BENHOLME, a parish, in the county of Kincardine, 3 miles (S. W.) from Bervie, on the road from Aberdeen to Dundee; containing, with the village of Johnshaven, 1648 inhabitants. The name is derived from ben, a hill, and holme, a piece of low level ground, terms which are descriptive of the peculiar features of the district. Very little is known concerning the primitive history of this locality; but it appears that the ancient tower of Benholme, a strong building still in a state of good preservation, was formerly the residence of the earls-marischal, memorials of whom remain in inscriptions upon two monuments, transferred from the burying-aisle of the old church, and now forming a part of the wall of the present edifice. The parish is nearly square in form, and contains about 5400 acres, of which 4000 are under cultivation, 325 in wood, and about 1060 uncultivated; it is bounded on the south-east by the German Ocean. The surface is considerably varied, though there is no elevation deserving the name of a hill, except that of Gourdon, which rises 400 feet at the boundary between Benholme and Bervie. The shore is about three miles in length, along which is a plain extending the whole distance, and varying in breadth from 100 yards to a quarter of a mile; beyond, is an acclivity of equal extent, the surface of which is furrowed in many places with lofty ridges; and from this the ground gently rises till it reaches the high lands of Garvock, on the western boundary of the parish. The coast, which in general is rough and cragged, has neither cliffs nor headlands, and is altogether barren and uninteresting in its aspect; it is indented with the small bay of Johnshaven, and that of the Haughs of Nether Benholme. There are three small streams in the parish, two of which meet a little below the church, at the corner of the manse garden, and, after running about a quarter of a mile, fall into the German Ocean. These rivulets, during heavy rains, frequently swell to a considerable size, and, augmented by the waters from the drainage of the lands, overflow the banks of the deep and narrow hollows through which they flow, and commit great havoc upon the neighbouring grounds.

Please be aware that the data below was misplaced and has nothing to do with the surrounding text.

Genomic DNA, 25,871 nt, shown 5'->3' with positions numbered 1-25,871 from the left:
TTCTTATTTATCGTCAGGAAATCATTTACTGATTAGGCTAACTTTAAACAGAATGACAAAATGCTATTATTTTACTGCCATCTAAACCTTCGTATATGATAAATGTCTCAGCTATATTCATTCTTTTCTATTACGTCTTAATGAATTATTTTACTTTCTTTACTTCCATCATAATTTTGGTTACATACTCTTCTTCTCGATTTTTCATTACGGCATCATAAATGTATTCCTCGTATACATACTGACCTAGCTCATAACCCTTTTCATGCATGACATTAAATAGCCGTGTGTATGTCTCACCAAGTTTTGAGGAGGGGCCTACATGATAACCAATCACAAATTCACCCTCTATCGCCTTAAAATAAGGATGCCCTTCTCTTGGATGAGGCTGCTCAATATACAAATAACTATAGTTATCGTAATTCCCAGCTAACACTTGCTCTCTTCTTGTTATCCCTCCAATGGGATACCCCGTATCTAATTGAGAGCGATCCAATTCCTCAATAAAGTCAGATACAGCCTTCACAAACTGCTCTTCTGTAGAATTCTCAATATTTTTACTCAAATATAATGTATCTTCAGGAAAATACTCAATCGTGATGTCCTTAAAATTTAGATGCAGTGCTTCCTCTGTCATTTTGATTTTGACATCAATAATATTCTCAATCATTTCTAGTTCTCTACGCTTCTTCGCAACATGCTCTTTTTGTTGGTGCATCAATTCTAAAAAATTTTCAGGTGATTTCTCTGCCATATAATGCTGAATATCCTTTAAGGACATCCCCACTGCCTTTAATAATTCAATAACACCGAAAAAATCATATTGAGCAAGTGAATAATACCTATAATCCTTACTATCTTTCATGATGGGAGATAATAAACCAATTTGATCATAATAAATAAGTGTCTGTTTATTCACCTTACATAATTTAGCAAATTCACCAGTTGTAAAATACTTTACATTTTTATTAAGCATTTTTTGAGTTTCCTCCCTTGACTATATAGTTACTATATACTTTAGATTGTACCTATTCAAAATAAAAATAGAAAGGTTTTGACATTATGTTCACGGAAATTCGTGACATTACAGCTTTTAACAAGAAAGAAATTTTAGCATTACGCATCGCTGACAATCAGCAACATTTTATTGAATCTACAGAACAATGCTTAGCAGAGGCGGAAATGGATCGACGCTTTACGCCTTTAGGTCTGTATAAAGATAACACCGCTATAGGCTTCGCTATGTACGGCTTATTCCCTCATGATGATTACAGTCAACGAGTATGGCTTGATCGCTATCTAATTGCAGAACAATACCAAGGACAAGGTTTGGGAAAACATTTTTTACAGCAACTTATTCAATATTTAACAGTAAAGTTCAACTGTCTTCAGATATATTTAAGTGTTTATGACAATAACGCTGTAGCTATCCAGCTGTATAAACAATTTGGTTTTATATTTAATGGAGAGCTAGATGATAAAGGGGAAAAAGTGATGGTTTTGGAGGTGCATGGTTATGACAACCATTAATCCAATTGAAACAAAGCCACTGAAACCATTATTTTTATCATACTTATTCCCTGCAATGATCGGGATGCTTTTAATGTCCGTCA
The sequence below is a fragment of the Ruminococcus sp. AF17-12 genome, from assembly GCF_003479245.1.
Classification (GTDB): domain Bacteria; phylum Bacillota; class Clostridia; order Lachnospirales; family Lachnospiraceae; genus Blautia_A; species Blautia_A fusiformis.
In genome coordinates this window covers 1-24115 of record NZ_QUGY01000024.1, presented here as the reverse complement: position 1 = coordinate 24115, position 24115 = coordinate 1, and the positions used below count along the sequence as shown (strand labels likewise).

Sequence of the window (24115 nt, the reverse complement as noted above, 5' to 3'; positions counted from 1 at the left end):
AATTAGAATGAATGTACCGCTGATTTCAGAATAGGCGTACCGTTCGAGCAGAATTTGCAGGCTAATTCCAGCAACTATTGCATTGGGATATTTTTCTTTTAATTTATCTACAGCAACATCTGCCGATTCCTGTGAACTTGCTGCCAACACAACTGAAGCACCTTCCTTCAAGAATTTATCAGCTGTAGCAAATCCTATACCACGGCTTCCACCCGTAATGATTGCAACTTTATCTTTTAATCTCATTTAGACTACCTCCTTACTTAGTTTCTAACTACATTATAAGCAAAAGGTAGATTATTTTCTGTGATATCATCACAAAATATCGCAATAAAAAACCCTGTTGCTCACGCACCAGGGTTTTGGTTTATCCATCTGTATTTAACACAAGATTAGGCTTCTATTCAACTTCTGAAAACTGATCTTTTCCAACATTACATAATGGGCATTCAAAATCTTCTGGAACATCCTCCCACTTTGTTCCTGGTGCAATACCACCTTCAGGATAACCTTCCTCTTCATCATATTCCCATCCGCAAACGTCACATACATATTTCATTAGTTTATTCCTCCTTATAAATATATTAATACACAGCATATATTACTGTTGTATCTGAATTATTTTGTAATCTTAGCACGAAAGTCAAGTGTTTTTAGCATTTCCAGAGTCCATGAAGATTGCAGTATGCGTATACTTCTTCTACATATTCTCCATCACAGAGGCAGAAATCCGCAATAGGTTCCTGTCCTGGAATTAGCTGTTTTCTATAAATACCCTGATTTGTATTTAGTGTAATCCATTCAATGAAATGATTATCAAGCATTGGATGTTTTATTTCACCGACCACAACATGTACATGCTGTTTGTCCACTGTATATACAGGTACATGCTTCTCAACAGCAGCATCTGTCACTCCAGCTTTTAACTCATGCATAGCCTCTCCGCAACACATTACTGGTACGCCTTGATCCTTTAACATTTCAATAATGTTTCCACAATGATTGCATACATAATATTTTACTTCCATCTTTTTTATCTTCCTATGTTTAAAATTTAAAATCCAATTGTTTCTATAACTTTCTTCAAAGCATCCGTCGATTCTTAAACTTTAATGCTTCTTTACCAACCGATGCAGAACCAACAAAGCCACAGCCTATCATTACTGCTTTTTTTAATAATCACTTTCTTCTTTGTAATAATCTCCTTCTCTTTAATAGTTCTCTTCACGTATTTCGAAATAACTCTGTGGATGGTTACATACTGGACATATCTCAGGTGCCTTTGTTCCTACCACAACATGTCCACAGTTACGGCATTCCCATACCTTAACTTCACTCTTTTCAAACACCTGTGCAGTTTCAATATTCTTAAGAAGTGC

There is every variety of soil, from soft fine loam to wet heavy clay, the latter of which predominates. In some places, the earth is light and sandy, and consists, to a very considerable extent, of a deep alluvial deposit, intermixed with boulders of different sizes, some of quartz, some of granite, others of greywacke, and a few of trap, and which are scattered in great quantities over the fields. Most of the plantations are of recent growth, except those about Benholme and Brotherton, and consist chiefly of fir, ash, beech, and oak; but the trees invariably pine and become stunted in growth when within the range of the sea-breeze, those only exhibiting a tolerably healthy appearance which are further removed and under some protecting cover. The state of husbandry is excellent; the lands are well drained, and many of the farms are provided with threshing-machines, more than half of which are driven by water; the farm-buildings are generally good, and much spirit and enterprize have been shown, within the last twenty years, in recovering desolate wastes. The rateable annual value of the parish is £5501. The prevailing rock is the old red sandstone and conglomerate, the strata of which are cut in a direction from east to west with dykes of trap; these rocks are diversified by almost every variety of quality and intermixture, and in the trap formation agates have been found in different parts of the parish. There is a considerable quarry of coarsegrained sandstone. The seats are, the mansion-house of Benholme, the entrance to which, in the direction of Benholme tower, is by a passage formed over the moat on the west of that ancient structure; and Brotherton House, a very ancient edifice, with a terraced garden. The linen manufacture employs about 230 hands; and there is a fishery, the produce of which, consisting of cod, haddocks, and turbot, with a few small fish, is cured, and carried inland to Laurencekirk, Fordoun, &c., and sometimes to Montrose. Herrings are also taken; and salmon are caught off the coast, with tolerable success, by means of bag-nets, the shore being too rocky to allow of the use of stake-nets. The ecclesiastical affairs are directed by the presbytery of Fordoun and synod of Angus and Mearns. The patronage belongs to the family of Scott of Brotherton and Lord Craustoun, the former for two turns, and the latter for one, and the stipend of the minister is £232. 4., with a manse, built in 1826, and a glebe of six acres, valued at £12. 10. per annum. The church, built in 1832, is a neat edifice, in good repair, accommodating 768 persons: the old church, which was taken down in 1832, was furnished with a font for holy water, an incense altar, and a niche in the wall, supposed to have been a receptacle for sacred relics; and there are several curious inscriptions on the stones yet preserved, one of which points to this edifice as the burying-place of the Keith family. There are places of worship belonging to the Free Church and United Associate Synod. The parochial school affords instruction in Latin and the usual branches of education, under a master who has a salary of £34. 4. 4., with £22 fees. A parish library, consisting of 500 volumes, and a juvenile library with 400, are extensively used by the population; there are also two friendly societies, one of which has a stock of £600, and bequests amounting to £500 have been left to the poor, who annually receive the interest.